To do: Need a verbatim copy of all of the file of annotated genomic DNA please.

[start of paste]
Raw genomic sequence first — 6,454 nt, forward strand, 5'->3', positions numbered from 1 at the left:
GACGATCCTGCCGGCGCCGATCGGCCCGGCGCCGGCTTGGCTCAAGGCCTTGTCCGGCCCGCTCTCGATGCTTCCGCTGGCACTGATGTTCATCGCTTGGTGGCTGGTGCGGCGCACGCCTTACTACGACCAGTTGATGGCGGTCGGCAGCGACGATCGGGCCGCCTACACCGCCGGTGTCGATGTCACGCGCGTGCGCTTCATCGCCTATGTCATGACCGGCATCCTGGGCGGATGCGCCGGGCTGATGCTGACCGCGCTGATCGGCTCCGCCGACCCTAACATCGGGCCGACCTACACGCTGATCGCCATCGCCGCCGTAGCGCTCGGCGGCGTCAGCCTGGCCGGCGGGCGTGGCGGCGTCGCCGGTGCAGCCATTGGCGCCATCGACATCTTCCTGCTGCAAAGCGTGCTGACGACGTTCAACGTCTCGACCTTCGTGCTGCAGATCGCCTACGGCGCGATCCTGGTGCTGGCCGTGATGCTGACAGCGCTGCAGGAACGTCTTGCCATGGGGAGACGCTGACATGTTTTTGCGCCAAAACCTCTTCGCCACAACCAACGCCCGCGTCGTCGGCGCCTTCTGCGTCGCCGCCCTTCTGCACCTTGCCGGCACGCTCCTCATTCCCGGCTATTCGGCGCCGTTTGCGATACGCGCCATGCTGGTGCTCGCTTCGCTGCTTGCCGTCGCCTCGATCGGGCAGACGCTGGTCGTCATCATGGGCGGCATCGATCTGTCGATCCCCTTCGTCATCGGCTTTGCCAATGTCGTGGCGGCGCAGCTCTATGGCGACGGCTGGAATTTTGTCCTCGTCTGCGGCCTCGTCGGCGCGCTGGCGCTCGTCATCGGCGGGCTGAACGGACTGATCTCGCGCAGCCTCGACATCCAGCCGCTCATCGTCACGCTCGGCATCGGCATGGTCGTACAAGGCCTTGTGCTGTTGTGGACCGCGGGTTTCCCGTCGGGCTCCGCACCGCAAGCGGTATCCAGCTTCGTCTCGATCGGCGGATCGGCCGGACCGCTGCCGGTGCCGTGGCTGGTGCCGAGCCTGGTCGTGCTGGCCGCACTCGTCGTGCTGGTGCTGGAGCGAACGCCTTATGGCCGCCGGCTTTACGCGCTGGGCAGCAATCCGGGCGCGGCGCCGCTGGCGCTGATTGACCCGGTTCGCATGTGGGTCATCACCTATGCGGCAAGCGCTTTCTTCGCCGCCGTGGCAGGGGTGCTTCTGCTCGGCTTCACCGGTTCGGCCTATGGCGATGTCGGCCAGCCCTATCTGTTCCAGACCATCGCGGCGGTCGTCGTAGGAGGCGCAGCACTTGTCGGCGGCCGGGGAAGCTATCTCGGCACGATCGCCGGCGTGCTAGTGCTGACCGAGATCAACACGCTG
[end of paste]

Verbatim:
Raw genomic sequence first — 6,454 nt, forward strand, 5'->3', positions numbered from 1 at the left:
GACGATCCTGCCGGCGCCGATCGGCCCGGCGCCGGCTTGGCTCAAGGCCTTGTCCGGCCCGCTCTCGATGCTTCCGCTGGCACTGATGTTCATCGCTTGGTGGCTGGTGCGGCGCACGCCTTACTACGACCAGTTGATGGCGGTCGGCAGCGACGATCGGGCCGCCTACACCGCCGGTGTCGATGTCACGCGCGTGCGCTTCATCGCCTATGTCATGACCGGCATCCTGGGCGGATGCGCCGGGCTGATGCTGACCGCGCTGATCGGCTCCGCCGACCCTAACATCGGGCCGACCTACACGCTGATCGCCATCGCCGCCGTAGCGCTCGGCGGCGTCAGCCTGGCCGGCGGGCGTGGCGGCGTCGCCGGTGCAGCCATTGGCGCCATCGACATCTTCCTGCTGCAAAGCGTGCTGACGACGTTCAACGTCTCGACCTTCGTGCTGCAGATCGCCTACGGCGCGATCCTGGTGCTGGCCGTGATGCTGACAGCGCTGCAGGAACGTCTTGCCATGGGGAGACGCTGACATGTTTTTGCGCCAAAACCTCTTCGCCACAACCAACGCCCGCGTCGTCGGCGCCTTCTGCGTCGCCGCCCTTCTGCACCTTGCCGGCACGCTCCTCATTCCCGGCTATTCGGCGCCGTTTGCGATACGCGCCATGCTGGTGCTCGCTTCGCTGCTTGCCGTCGCCTCGATCGGGCAGACGCTGGTCGTCATCATGGGCGGCATCGATCTGTCGATCCCCTTCGTCATCGGCTTTGCCAATGTCGTGGCGGCGCAGCTCTATGGCGACGGCTGGAATTTTGTCCTCGTCTGCGGCCTCGTCGGCGCGCTGGCGCTCGTCATCGGCGGGCTGAACGGACTGATCTCGCGCAGCCTCGACATCCAGCCGCTCATCGTCACGCTCGGCATCGGCATGGTCGTACAAGGCCTTGTGCTGTTGTGGACCGCGGGTTTCCCGTCGGGCTCCGCACCGCAAGCGGTATCCAGCTTCGTCTCGATCGGCGGATCGGCCGGACCGCTGCCGGTGCCGTGGCTGGTGCCGAGCCTGGTCGTGCTGGCCGCACTCGTCGTGCTGGTGCTGGAGCGAACGCCTTATGGCCGCCGGCTTTACGCGCTGGGCAGCAATCCGGGCGCGGCGCCGCTGGCGCTGATTGACCCGGTTCGCATGTGGGTCATCACCTATGCGGCAAGCGCTTTCTTCGCCGCCGTGGCAGGGGTGCTTCTGCTCGGCTTCACCGGTTCGGCCTATGGCGATGTCGGCCAGCCCTATCTGTTCCAGACCATCGCGGCGGTCGTCGTAGGAGGCGCAGCACTTGTCGGCGGCCGGGGAAGCTATCTCGGCACGATCGCCGGCGTGCTAGTGCTGACCGAGATCAACACGCTG